IEA: Annual electricity grid investments must double to keep 1.5C alive

As nations increase their renewable energy and electrification targets, most are not properly planning to modernise and expand grids in tandem – potentially jeapordising the delivery of the Paris Agreement on climate.

IEA: Annual electricity grid investments must double to keep 1.5C alive

That is the warning from the International Energy Agency (IEA) today (17 October).

The Agency’s new report on Electricity Grids and Secure Energy Transitions outlines how annual global investment in grids has “remained broadly stagnant” since the Paris Agreement was ratified in 2015, at around $300bn per year.

This funding level will need to double to $600bn by 2030 if the world is to have any chance of delivering an energy transition aligned with the Paris Agreement’s 1.5C or ‘well-below’ 2C pathways. Otherwise, renewable generation simply will not be able to come online rapidly enough, and sectors such as transport and heat will be too slow to electrify.

Some 1,500GW of renewables projects are currently waiting to be connected to the grid globally, by the IEA’s estimates. This is five times the amount of solar and wind capacity added worldwide during 2022.

The IEA assessed what could happen if regulatory reforms for grid modernisation remain slow, and if investment is not scaled up. It concluded that the cumulative CO2 emissions between 2030 and 2050 would be almost 60 billion tonnes higher.

These emissions would make the delivery of the Paris Agreement’s 1.5C pathway, widely regarded as necessary to safeguard the livelihoods of billions of people in the most climate-vulnerable parts of the world, impossible. The scenario assessed also comes with a 40% chance of the global temperature increase exceeding 2C.

“We must invest in grids today or face gridlock tomorrow,” said IEA executive director Fatih Birol.

“The recent clean energy progress we have seen in many countries is unprecedented and cause for optimism, but it could be put in jeopardy if governments and businesses do not come together to ensure the world’s electricity grids are ready for the new global energy economy that is rapidly emerging.”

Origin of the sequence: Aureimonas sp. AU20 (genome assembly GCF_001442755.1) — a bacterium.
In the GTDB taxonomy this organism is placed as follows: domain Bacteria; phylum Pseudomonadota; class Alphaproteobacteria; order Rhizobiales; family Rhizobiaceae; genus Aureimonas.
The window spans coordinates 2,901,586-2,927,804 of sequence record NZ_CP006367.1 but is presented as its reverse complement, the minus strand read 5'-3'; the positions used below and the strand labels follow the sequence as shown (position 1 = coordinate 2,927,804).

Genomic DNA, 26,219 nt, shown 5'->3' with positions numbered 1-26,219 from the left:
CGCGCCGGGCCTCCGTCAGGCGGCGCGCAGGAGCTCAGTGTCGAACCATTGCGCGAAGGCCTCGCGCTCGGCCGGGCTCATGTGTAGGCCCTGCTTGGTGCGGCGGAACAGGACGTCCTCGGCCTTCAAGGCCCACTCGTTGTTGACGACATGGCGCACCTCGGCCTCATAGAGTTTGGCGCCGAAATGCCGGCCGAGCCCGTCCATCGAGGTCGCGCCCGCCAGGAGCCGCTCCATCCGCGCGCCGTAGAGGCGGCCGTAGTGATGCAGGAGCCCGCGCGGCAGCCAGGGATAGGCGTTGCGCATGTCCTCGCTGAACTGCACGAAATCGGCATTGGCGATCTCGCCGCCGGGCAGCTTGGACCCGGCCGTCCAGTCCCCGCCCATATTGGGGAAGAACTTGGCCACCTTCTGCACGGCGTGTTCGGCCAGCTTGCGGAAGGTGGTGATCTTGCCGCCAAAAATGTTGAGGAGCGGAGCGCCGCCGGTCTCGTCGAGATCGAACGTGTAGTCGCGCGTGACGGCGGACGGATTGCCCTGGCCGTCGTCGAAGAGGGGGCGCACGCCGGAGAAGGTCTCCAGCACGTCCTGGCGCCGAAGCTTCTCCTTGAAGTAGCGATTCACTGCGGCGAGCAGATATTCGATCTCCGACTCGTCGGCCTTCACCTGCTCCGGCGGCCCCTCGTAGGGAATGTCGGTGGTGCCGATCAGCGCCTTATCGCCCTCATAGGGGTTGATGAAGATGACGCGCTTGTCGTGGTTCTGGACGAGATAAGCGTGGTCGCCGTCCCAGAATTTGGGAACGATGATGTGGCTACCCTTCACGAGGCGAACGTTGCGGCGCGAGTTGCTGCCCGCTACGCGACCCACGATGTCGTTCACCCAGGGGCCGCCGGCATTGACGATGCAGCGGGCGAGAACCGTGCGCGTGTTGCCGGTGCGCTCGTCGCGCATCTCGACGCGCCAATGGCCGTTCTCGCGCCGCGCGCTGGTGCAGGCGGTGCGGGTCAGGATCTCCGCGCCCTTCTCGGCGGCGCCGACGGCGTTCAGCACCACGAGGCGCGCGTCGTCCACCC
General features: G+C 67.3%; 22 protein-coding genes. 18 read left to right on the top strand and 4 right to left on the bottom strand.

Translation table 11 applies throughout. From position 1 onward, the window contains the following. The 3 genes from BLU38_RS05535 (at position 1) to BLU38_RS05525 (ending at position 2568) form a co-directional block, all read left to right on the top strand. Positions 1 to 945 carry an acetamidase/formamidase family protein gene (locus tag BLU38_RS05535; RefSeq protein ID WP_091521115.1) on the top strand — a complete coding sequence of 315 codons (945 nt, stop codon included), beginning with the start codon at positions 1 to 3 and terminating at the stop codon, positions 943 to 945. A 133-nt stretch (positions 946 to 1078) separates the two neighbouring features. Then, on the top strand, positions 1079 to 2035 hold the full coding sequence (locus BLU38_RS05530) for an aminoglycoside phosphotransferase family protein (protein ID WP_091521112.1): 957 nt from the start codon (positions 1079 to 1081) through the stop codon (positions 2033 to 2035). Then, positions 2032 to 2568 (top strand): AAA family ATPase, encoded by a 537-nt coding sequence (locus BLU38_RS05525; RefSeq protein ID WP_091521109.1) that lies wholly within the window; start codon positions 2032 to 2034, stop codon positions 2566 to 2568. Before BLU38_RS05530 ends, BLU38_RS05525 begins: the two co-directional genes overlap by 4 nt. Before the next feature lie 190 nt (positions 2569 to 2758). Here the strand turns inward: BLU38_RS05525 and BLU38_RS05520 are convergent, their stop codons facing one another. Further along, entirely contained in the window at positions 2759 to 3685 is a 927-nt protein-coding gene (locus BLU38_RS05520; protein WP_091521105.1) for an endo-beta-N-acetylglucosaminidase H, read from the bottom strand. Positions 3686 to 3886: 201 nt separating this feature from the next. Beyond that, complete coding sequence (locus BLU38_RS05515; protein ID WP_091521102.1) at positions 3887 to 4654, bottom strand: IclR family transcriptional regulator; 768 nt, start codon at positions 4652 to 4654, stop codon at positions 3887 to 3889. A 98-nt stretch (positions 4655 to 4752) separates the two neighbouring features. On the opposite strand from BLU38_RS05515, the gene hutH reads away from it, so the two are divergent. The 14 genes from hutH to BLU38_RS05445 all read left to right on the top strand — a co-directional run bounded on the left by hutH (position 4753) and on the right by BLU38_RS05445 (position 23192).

Targeted action

The report’s headline recommendations are a doubling of annual global grid funding by 2030 and the addition or replacement of 80 million kilometers of power lines by 2040. This is equivalent to the entire existing electricity grid at present.

Included in the report are six key areas in which policymakers need to enact change. Chief among them is modernising planning processes which, in many geographies, are still set up for an energy system predominantly based on fossil fuels. Planning updates should consider the long-term, the IEA notes.

Linked to this is a recommendation for nations to improve the use of existing infrastructure and to streamline administrative processes. Digitisation is recognised as a key lever here. This can avoid some challenges relating to investment cases, supply chain growth and garnering public support. Nonetheless, the IEA is urging a targeted and ambitious focus on growing secure supply chains which many nations currently lack.

In terms of investment, the IEA acknowledges that many nations will not be able to deliver their grid expansion and modernisation plans using funds from their own government coffers. Private sector investment and support from multilateral development banks will be key. While this is even more critical in emerging and developing countries, the IEA highlights their specific challenges relating to the cost of capital due to perceived risks.

The IEA stated in June that investment in clean energy in these markets will need to more than triple to reach $2.8trn within ten years, if the UN’s Sustainable Development Goals and Paris Agreement are to be delivered. It recommended a reform of financial architecture to ensure money can flow more effectively to these nations.

Three months later, the body unveiled an updated pathway to net-zero by 2050 for the global power sector, including a decline in fossil fuel use to just 20% of current levels. You can read edie’s coverage of this pathway here.The pathway is intended to be a focal point for negotiators at the next annual UN climate summit, COP28, which begins in Dubai in November.

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